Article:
We walked along the new port area ogling all the boats. I was amazed at how shallow the water seemed (although it’s true that the bigger boats were moored further out). My favourite was an old wooden fishing boat right at the end with an array of rods perched against the back

It wasn’t long before our attention was caught by the line of fishing nets drying in the sunshine. We wondered if there would be any treasures to be found trapped amongst the lines, but the most impressive thing was the huge spider crab we saw floating closeby.

The little beach here was bordered with a line of tiny broken shells washed up against the shore, which made it look almost dirty from afar, so as we are so picky about our photos, we decided to head back to the other end of the town.

We settled ourselves on the sand but the sun was scorching so it wasn’t long before we were dying for a quick dip in the briny (doesn’t sound quite the same when you’re talking about the southern Mediterranean, does it?).

Unfortunately, there was a cluster of tiny jellyfish. Although I know the remedy for jellyfish stings, we didn’t have any men/boys with us so as my directional aim is not quite so good (and I didn’t have a handy bottle of vinegar in my beach bag), I decided to stay in the shallows where I could see what was in there with me!

Thursday, 24 June 2010

Domaine San Michelli, Vigneron Sartenais

Pretty much the only thing I know about Wine is that you should drink what you like, so I am struck dumb almost with fear when I have to choose a bottle to take to dinner at friends (particularly one in Olmi Cappella who shall remain nameless!).

Fortunately, a couple of years ago I came across a bottle of the red from the Domaine San Michelli and thought we’d give it a whirl. Well, what a resounding success it was, so red wine crisis well and truly over – hurrah!

We’d been to Tizzano in the afternoon, to get back to Propriano we have to pass almost right in front of the door of the ‘cave’ where you can buy the wine direct from the Vigneron, so it would have been rude not to stop.

Although I knew the red, I’d never tried the Rosé which was equally impressive, so I found myself with 6 of one and half a dozen of the other as the saying goes! White is not really my thing, but I have it on good authority that it’s also fab...

La Grande Corniche - the beaches around Propriano

Are the beaches in/around Propriano sandy? This is one of the questions someone posed to us as this week, and the easy answer is ‘yes!’.

As the weather was so nice, I decided to walk the Grande Corniche to demonstrate just how many beaches there are in this area, and how easy it is to flit from one to the other.

Propriano is on one side of a huge bay – think of an ice cream cone with two huge scoops of ice cream spilling over the edges. Baracci beach is, metaphorically speaking, the bottom of the cone. This is a much under-rated beach but perhaps more for the adults as it can shelve quite steeply in places

Up the hill (or the side of the cone!) from Baracci is the beach below the Roc e Mar hotel. Although not a private beach, this one is pretty much inaccessible to anyone who isn’t staying at the hotel or arriving by boat or is secretly a mermaid, as nature has provided privacy in the shape of huge granite boulders jutting into the sea.

There is an excellent paillote here where you can eat right on the beach even if you are not staying at the hotel. Next along the Grande Corniche is the Plage de Sampiero Corsu. The parking is restricted here, but pedestriatians have free and easy access. Not only is it very pretty, but it’s relatively easy with little ones and a pushchair.

The next beach along is perhaps one of the most photographed, and it's from the road above that I managed to recreate the almost iconic shot of Propriano at the top of this post. The Plage Mancinu is small but perfectly formed as the saying goes; shallow areas, beachside restaurants, windsurfing and jet-skis on offer for those who want them, and amazing blue/green water with two huge crescents of golden sand.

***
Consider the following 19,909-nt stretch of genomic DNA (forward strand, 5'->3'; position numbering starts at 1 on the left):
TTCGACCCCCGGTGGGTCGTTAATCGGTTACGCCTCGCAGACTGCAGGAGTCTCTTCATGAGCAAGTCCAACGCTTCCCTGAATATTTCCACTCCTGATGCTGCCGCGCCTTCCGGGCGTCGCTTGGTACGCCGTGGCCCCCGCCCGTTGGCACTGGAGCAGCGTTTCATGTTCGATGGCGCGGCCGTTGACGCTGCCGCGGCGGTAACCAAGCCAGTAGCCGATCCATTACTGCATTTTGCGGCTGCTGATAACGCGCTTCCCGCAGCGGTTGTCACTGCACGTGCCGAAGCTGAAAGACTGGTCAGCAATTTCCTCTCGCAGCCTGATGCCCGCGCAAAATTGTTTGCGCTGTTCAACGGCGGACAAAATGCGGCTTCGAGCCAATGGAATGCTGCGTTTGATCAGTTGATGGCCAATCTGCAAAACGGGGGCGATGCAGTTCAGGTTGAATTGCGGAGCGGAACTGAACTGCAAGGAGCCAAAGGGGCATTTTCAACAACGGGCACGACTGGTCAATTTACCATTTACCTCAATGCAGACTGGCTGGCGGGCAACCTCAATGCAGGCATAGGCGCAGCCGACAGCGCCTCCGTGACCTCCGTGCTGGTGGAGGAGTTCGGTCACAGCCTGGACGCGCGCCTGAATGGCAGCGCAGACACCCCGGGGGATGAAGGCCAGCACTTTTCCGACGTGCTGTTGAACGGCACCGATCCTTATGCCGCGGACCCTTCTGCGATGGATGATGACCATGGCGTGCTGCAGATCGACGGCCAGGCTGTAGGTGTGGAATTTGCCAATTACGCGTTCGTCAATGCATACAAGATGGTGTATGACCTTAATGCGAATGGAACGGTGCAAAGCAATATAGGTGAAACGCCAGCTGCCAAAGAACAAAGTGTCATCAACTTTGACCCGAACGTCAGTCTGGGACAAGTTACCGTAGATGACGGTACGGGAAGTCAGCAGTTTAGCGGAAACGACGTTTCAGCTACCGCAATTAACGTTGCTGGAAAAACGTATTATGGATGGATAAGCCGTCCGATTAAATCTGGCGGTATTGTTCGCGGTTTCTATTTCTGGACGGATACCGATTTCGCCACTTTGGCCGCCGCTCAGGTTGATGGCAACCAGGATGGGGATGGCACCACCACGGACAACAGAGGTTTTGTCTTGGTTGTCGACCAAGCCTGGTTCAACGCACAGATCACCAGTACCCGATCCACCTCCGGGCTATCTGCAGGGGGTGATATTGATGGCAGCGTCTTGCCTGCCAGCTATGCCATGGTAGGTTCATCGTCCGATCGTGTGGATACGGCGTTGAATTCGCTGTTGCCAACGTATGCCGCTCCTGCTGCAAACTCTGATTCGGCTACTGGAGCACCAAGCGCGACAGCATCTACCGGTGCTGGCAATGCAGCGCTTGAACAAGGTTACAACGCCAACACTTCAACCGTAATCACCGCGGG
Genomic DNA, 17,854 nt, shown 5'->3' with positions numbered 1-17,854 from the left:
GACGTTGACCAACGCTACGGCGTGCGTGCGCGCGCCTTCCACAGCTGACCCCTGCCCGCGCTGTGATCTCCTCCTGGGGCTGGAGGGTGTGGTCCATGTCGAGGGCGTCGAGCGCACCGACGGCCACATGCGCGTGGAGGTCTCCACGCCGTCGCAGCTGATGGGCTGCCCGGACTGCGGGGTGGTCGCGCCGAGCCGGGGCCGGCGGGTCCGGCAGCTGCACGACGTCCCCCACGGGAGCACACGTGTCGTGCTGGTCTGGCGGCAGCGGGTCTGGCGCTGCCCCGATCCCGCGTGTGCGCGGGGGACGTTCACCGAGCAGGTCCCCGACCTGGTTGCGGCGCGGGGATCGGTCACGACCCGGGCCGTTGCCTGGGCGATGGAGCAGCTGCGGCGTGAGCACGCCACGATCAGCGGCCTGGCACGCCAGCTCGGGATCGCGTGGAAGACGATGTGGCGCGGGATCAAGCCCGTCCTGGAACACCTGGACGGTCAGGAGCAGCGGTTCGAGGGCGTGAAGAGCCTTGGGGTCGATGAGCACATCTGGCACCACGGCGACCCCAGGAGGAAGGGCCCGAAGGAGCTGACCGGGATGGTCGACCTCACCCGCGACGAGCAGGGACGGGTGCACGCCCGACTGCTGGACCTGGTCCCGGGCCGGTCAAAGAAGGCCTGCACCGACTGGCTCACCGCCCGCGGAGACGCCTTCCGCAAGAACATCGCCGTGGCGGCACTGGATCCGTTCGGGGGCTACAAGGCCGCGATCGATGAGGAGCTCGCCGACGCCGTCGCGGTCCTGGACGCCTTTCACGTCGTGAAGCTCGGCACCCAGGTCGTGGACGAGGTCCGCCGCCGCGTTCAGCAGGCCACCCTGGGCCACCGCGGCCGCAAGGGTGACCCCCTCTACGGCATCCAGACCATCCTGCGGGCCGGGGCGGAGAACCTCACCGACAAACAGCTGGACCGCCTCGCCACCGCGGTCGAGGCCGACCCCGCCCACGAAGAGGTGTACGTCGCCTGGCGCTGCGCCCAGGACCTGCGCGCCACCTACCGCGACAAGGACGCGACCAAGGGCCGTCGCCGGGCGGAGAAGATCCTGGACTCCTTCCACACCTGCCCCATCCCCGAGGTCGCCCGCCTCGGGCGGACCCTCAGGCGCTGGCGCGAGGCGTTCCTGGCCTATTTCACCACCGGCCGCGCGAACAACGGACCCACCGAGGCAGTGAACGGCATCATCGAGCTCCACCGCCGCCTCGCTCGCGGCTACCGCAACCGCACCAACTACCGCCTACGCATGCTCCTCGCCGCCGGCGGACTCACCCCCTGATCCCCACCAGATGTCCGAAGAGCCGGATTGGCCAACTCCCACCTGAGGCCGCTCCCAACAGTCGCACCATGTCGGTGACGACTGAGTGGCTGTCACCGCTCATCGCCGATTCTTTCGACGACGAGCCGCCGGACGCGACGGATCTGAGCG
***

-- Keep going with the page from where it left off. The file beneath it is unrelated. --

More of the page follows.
Mancinu is located at the northern tip of the town, so from here visitors experience a bit of a change of pace with colourful shops selling beach paraphernalia as well as a whole host of waterfront restaurants lining the harbour.

Where there was once a small fishing quay with buildings built into the sand, Propriano pleasure port has now been updated and upgraded, so although the original stone quay still remains, it is now bordered on both sides with pontoons to cater to the mix of huge yachts and painted fishing boats.

I followed the same road right through the main street to the lighthouse. This is a beautiful spot and one I absolutely adore as there are basically three beaches all together like three petals of a flower. At the edge of the pleasure port is the Plage du Phare. This is actually one end of a huge crescent, with the Plage du Lido at the other end.

This is a great spot with kids because a) it’s easily accessible with a car and/or pushchair, b) there are nets set up for tennis/volleyball if you bring your own stuff and c) perhaps most importantly, there is a snack bar/ice cream place right on the sand!

Just behind the Plage du Lido (which is basically a promontory surrounded by sand and rock) is the Plage Arena Bianca. Another gorgeous spot, the access is not quite so easy but if there is no wind, the beach is shallow for kids and there are little rocks pools where they can search for fishes.

From here, if you’re feeling adventurous, you can go up and over the rocks to the series of small coves that leads to the huge stretch of sand at the Plage Casabianca. The road is actually called the Chemin des Plages and is also a popular walking circuit that we often do.

The Plage Casabianca stretches for miles and if it wasn’t for the estuary, you could walk right round to Portigliolo which is about half way round the first scoop! Casabianca is a great all seasons beach; in the winter we collect shells and driftwood here, and in the summer the colours are just amazing.

In fact, although it doesn’t show much of the sand, the photo that I use as the screensaver for my laptop was taken here last year, but it is an almost constant temptation to close the computer and leave work behind!